The founders of Mount Noire spoke to POWDER about being black women in the ski industry, media representation of black skiers, and more.
POWDER: How did you individually become interested in skiing in the first place?
BARNIEH: My ski journey started in 2014; I learned to ski on dry and indoor slopes in the UK. I loved it but at the time I did not have anyone who shared the same passion with me and had not embraced solo traveling yet. Since finding likeminded adventurous girls, I have been to the French Alps, Bulgaria, and Slovakia.
OMOTODE: Skiing was first introduced to me by a friend from university back in 2015. At the time, I couldn’t understand why anyone would want to spend their hard-earned money in the cold. However, after days of nagging from my friend, I was on my way to explore this so-called ‘blissful ski experience.’ So in other words, I was dragged to my first ever ski trip.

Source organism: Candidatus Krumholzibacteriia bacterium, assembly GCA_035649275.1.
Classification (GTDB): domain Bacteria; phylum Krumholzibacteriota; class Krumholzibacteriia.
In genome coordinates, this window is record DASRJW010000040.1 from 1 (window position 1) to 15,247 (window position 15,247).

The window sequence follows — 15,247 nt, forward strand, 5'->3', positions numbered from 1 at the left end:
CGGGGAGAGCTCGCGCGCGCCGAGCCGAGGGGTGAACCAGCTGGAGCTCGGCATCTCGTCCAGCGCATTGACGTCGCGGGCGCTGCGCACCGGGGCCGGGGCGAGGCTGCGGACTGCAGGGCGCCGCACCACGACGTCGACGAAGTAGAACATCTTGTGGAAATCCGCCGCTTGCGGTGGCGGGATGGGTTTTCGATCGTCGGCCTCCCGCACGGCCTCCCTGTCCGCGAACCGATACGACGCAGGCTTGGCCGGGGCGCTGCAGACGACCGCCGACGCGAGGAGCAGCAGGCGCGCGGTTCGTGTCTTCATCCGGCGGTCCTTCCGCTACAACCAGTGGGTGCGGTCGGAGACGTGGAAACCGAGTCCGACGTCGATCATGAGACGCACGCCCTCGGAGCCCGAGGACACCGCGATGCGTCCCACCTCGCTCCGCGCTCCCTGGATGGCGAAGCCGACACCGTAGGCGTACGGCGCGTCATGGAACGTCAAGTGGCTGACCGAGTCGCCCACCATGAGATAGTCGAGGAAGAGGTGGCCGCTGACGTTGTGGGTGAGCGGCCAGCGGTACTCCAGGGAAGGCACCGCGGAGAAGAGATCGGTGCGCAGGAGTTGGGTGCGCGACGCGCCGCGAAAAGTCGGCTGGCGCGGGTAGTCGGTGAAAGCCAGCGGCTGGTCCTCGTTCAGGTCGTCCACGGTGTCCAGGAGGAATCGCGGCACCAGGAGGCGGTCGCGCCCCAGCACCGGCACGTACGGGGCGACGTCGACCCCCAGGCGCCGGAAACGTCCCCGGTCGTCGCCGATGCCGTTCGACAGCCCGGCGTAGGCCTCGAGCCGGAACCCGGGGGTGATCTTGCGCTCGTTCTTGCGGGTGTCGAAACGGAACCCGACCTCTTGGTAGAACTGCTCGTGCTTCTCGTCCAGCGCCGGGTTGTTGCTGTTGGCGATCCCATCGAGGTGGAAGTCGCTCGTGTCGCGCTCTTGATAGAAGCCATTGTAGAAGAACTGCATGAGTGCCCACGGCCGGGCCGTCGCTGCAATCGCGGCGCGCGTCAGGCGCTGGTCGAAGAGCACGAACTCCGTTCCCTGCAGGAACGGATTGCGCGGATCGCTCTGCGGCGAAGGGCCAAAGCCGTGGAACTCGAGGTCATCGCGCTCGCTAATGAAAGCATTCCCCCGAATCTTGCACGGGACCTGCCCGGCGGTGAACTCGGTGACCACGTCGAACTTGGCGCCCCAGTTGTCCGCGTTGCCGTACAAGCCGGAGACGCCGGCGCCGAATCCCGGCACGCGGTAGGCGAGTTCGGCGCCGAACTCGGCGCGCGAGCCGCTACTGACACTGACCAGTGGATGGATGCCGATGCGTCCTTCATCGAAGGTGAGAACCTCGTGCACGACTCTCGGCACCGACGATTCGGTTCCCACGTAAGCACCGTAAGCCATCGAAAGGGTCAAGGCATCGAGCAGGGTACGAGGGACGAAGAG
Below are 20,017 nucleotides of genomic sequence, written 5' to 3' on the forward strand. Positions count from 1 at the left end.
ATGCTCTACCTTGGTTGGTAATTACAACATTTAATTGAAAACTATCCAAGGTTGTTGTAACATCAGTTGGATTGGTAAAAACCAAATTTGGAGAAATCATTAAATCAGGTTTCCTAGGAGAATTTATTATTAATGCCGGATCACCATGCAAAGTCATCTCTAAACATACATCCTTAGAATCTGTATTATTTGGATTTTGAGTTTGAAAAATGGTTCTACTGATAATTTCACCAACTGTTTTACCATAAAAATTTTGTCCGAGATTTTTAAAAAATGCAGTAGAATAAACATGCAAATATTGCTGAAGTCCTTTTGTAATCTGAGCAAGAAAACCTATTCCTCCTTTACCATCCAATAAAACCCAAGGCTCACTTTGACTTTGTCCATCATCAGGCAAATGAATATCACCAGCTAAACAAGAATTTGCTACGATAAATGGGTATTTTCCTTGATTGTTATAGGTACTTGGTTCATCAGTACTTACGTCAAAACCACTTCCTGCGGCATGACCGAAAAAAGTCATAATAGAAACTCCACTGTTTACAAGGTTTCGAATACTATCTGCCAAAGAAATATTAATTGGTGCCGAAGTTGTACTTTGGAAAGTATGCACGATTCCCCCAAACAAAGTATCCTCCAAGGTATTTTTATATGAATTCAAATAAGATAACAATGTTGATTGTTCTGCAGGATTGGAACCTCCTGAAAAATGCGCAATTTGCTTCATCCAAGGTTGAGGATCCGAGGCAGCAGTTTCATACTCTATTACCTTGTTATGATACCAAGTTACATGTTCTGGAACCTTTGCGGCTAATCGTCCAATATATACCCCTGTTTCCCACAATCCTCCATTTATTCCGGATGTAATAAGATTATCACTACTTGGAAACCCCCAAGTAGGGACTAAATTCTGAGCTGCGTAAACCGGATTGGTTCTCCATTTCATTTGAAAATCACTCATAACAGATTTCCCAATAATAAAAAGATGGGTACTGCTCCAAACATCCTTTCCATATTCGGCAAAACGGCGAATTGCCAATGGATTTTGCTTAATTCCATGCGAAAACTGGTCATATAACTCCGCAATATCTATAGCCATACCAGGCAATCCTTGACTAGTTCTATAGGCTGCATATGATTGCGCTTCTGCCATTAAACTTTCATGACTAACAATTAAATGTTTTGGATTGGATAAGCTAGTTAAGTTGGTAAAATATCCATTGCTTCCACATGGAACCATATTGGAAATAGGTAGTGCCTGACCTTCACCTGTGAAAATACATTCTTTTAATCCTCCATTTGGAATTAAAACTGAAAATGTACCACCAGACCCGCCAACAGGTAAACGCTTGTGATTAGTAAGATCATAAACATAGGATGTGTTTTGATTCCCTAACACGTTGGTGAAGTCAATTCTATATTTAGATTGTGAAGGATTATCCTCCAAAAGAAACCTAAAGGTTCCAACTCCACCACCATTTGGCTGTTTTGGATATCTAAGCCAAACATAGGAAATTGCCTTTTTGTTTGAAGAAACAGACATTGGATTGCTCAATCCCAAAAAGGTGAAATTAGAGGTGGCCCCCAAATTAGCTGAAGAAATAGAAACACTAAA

I was terrified, especially being afraid of heights, but despite my fears, I did it. It was one of the best trips ever! I remember the excitement and thrill of heading down the slopes with friends. Since then, I have been to other ski resorts in Slovakia and Chamonix.
EKAIRIA: I’m a novice skier, so most of the time you will find me on the blue slopes. I’ve wanted to go skiing for a long time and always missed the opportunity until 2018 when I skied in Chamonix for the first time. Now I’m hooked.